NEW LAWS … Thanks to a Colorado Counties, Inc. (CCI) meeting in Montrose a couple weeks ago, I got up to speed on many of the bills that were enacted into laws in the state legislature this year that will affect county citizens. Let me share one with you … The governor signed SB 128 that changes state statute to allow counties to set their own sales tax rates with voter approval. Prior to this there was a state cap on what sales taxes could be collected by a county. This new law will allow the county to spread any new needed taxes to visitors who buy things here and not put the burden only on local residents, primarily landowners … But, as with all new taxes, local voters would have to approve them, before any sales tax hike would be enacted … Personally, I’d like to see county governments given the authority, with citizen approval, to enact a Real Estate Transfer Tax, such as Telluride and the Mountain Village have. Currently, that’s outlawed by the state constitution, thanks to the so-called Taxpayer Bill of Rights. But if the county could enact a RETT, I believe we could not only hold our property and sales taxes steady (or maybe even lower them), but we could provide increased public transportation, more workplace housing, comprehensive child care, and better county services generally. Neighboring counties agreed at our regional meeting, and CCI will consider championing that idea in the next legislature.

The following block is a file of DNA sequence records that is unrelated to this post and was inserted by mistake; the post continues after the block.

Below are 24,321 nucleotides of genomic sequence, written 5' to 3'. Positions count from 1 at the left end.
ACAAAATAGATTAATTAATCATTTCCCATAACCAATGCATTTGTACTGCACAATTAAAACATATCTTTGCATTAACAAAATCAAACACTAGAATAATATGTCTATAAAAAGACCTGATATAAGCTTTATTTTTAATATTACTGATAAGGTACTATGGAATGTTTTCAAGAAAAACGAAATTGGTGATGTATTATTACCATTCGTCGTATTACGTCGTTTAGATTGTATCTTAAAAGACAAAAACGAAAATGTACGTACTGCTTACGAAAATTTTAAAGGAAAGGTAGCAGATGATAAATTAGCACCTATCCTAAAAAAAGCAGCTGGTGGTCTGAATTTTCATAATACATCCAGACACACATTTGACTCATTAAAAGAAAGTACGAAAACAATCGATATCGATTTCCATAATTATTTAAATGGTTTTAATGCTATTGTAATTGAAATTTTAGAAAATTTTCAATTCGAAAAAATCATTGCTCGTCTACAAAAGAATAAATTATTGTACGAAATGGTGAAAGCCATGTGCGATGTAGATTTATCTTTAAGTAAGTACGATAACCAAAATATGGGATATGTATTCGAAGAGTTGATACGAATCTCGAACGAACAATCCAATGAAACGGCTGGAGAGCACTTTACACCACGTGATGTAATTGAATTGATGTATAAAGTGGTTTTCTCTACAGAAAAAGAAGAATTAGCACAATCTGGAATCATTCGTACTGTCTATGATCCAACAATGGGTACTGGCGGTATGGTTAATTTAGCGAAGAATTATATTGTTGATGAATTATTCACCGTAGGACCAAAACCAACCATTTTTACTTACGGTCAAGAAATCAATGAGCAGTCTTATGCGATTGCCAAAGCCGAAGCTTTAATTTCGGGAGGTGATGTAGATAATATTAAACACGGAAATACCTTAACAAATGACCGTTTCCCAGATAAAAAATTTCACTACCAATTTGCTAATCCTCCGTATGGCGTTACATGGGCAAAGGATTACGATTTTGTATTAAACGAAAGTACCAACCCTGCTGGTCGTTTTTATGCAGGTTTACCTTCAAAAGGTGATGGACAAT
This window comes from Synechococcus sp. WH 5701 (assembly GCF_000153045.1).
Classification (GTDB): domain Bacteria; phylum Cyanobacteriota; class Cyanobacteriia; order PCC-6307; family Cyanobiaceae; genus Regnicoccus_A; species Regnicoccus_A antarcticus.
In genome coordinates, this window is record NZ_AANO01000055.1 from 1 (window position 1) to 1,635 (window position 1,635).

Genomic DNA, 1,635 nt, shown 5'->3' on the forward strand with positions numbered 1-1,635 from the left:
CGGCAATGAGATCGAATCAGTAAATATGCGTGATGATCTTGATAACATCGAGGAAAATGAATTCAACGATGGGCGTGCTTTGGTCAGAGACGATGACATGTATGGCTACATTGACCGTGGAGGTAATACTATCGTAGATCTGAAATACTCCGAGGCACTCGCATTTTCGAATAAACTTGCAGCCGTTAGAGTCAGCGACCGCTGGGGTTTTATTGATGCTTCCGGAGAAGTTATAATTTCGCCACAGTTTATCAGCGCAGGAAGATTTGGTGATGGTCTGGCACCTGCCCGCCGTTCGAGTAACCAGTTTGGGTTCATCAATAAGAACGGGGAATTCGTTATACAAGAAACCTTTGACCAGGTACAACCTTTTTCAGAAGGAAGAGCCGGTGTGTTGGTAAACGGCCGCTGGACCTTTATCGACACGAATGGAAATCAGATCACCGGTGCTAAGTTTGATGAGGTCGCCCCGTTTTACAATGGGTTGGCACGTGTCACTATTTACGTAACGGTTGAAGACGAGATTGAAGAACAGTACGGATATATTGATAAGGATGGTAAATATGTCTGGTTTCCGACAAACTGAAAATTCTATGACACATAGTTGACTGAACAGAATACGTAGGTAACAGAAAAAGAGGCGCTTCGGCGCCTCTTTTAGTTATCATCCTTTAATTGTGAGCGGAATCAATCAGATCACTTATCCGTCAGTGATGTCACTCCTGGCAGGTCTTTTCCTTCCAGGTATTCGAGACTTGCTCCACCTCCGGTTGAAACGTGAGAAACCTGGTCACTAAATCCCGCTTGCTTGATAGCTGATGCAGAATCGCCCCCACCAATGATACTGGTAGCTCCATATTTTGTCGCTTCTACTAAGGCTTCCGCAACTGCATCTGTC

CHILD CARE … The county will be referring a ballot measure to county citizens this election to enact a very small tax increase in order to help provide much-needed funds for early childhood education. It’s a very critical issue that has long been underfunded and threatens the well-being of the many working families in our region … I urge you to take a good look at this measure … Personally, although my kids are all grown past pre-school age, I’m supporting the measure and think it will provide great benefit for the small amount of tax dollars involved … Nevertheless, I know many homeowners are on the edge – with prices rising in all sectors – and even incremental new taxes are of great concern. Still, in this case, I hope citizens will realize the importance of providing help for working parents and their children – who are our future – and will agree to a small rise in the mil levy for county government to help keep child care available to all in San Miguel County.